The Japanese have a term for artisans who pursue perfection in their craft: shokunin.
It is a label that I associate with TV maker Panasonic, which seems to be obsessed with producing television sets with the best picture quality - sometimes to the detriment of other qualities.
Take Panasonic's latest HZ1000 4K Oled TV for example. It offers ravishing visuals through a combination of Panasonic's image processing and LG Display's Oled screen.
Blacks have never looked more inky, while shadowed areas maintain a good level of detail. Colour reproduction is natural and realistic and not overly saturated.
The HZ1000 has a Filmmaker mode that claims to display a movie or television show according to the director's intended vision. This usually means the TV will disable any extraneous processing, especially in terms of colour and motion smoothing.
The HZ1000's motion processing, dubbed Intelligent Frame Creation, is superb. Even at its maximum setting, the resulting video looks more natural than competing solutions from other TV makers while maintaining sharp and fluid visuals. At lower levels, the motion processing is subtle and probably imperceptible (in terms of the soap opera effect) to most viewers.
The HZ1000 is also one of the few TVs on the market to support all high dynamic range formats, including the competing HDR10+ and Dolby Vision formats. While HDR10+ (available for some Amazon Prime videos) is not as widely used as Dolby Vision, it is still good to have.
But the TV is not entirely flawless. The HZ1000's Dolby Vision IQ feature, which uses an ambient light sensor to adjust the TV's brightness and colour, tends to favour a lower brightness setting than what I prefer when used in a dark room. While this probably makes the viewing experience more comfortable for the eyes, the videos also look less punchy.
The HZ1000 also has decent speakers that offer clear dialogue, but lack the depth and fullness of a proper soundbar. While the built-in speakers do not support Dolby Atmos, the feature is available with compatible soundbars and speakers.
The HZ1000's design is more functional than stylish. Its swivel stand makes it look like an oversized monitor rather than a TV, but it works well enough and has sufficient height allowance for a soundbar.
•Support for all popular HDR formats
•Top-notch picture quality
•No support for Chromecast or AirPlay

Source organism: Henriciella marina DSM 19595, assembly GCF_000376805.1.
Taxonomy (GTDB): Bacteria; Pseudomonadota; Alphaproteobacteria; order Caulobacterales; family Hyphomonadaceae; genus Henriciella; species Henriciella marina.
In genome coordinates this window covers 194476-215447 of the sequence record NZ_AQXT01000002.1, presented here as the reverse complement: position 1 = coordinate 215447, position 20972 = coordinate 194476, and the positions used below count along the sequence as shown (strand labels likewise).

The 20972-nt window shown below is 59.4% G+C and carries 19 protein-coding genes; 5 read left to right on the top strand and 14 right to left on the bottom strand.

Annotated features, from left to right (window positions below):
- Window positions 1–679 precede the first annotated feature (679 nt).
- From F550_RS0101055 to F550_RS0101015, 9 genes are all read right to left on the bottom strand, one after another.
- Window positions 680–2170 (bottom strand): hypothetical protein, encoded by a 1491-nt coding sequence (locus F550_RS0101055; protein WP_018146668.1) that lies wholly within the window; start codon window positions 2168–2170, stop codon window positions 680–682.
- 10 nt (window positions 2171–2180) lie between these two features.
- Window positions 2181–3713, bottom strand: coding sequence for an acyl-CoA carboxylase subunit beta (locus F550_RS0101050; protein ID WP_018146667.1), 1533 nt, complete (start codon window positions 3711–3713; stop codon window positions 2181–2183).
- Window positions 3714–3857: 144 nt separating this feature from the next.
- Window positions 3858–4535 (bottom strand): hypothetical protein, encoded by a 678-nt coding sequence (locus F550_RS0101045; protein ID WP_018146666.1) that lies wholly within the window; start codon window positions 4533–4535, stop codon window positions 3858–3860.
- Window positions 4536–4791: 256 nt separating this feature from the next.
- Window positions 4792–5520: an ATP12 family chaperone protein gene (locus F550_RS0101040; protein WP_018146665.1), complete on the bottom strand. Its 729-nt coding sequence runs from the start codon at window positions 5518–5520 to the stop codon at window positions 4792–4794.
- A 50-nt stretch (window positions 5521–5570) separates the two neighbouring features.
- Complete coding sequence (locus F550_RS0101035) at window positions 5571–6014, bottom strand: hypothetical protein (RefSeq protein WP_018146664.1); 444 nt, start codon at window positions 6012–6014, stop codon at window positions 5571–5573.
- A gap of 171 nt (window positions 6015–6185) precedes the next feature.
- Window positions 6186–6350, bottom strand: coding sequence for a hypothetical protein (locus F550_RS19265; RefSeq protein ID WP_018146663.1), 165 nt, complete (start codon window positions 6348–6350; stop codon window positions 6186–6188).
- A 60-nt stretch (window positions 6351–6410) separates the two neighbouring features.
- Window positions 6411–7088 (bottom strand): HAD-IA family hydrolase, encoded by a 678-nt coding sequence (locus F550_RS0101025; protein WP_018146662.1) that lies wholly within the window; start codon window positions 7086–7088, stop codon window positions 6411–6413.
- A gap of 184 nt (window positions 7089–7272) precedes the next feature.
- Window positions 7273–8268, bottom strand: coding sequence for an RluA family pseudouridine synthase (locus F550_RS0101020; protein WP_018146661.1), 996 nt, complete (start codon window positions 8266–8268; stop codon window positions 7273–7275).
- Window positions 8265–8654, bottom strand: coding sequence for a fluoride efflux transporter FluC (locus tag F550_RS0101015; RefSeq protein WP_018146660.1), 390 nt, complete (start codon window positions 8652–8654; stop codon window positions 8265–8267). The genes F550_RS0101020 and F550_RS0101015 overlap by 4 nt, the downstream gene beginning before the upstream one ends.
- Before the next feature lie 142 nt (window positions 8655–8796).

•Limited number of apps
•Lacks gaming features
PRICE: $2,499 (55 inches, version tested), $3,699 (65 inches)
PICTURE FEATURES: Maximum resolution of 3,840 x 2,160 pixels, HDR10+, HDR10, HLG, Dolby Vision
AUDIO FEATURES: 30W output, Dolby Atmos
OPERATING SYSTEM: My Home Screen 5.0
CONNECTIVITY: 4 x HDMI, 3 x USB, optical output, headphone output, composite video input, Ethernet, Wi-Fi
VALUE FOR MONEY: 4.5/5
I cannot stand the TV remote, which has mushy buttons that are horrendous to use. But I am most peeved at the lack of modern conveniences that I take for granted on a new smart TV.
For starters, the HZ1000 does not support Chromecast or AirPlay, so you cannot directly cast content from your computing devices to the TV. You will have to cast content to a media player, such as an Apple TV box or a Chromecast dongle, that is connected to the TV.
The HZ1000 uses Panasonic's proprietary My Home Screen 5.0 smart TV platform. While this platform's user interface is relatively streamlined and unobtrusive, it has far fewer apps compared with the Android TV platform.
Although it has Netflix, YouTube and Amazon Prime Video, there is no Spotify or meWatch. I doubt Panasonic will release apps for streaming services HBO Max or Disney+ in time for their launch in Singapore.
Panasonic is also falling behind other brands in making the TV the hub for a smart home. The HZ1000 does not come with a built-in virtual assistant such as Amazon Alexa or Google Assistant. However, you can control the HZ1000 using your voice via a separate smart speaker - after a rather tedious set-up process.
Gamers also have better options than the HZ1000 because its four HDMI ports support only the eARC and auto low-latency modes, but not the variable refresh rate feature found in the upcoming Sony PlayStation 5 and Xbox Series X game consoles.
Overall, the HZ1000 has top-notch picture quality. Perhaps the best thing is its entry-level pricing for an Oled TV - $2,499 for a 55-inch model - which undercuts the pricing of LG and Sony Oled TVs.
If picture quality is the overriding priority, the Panasonic HZ1000 4K Oled TV is an excellent pick, especially at its price.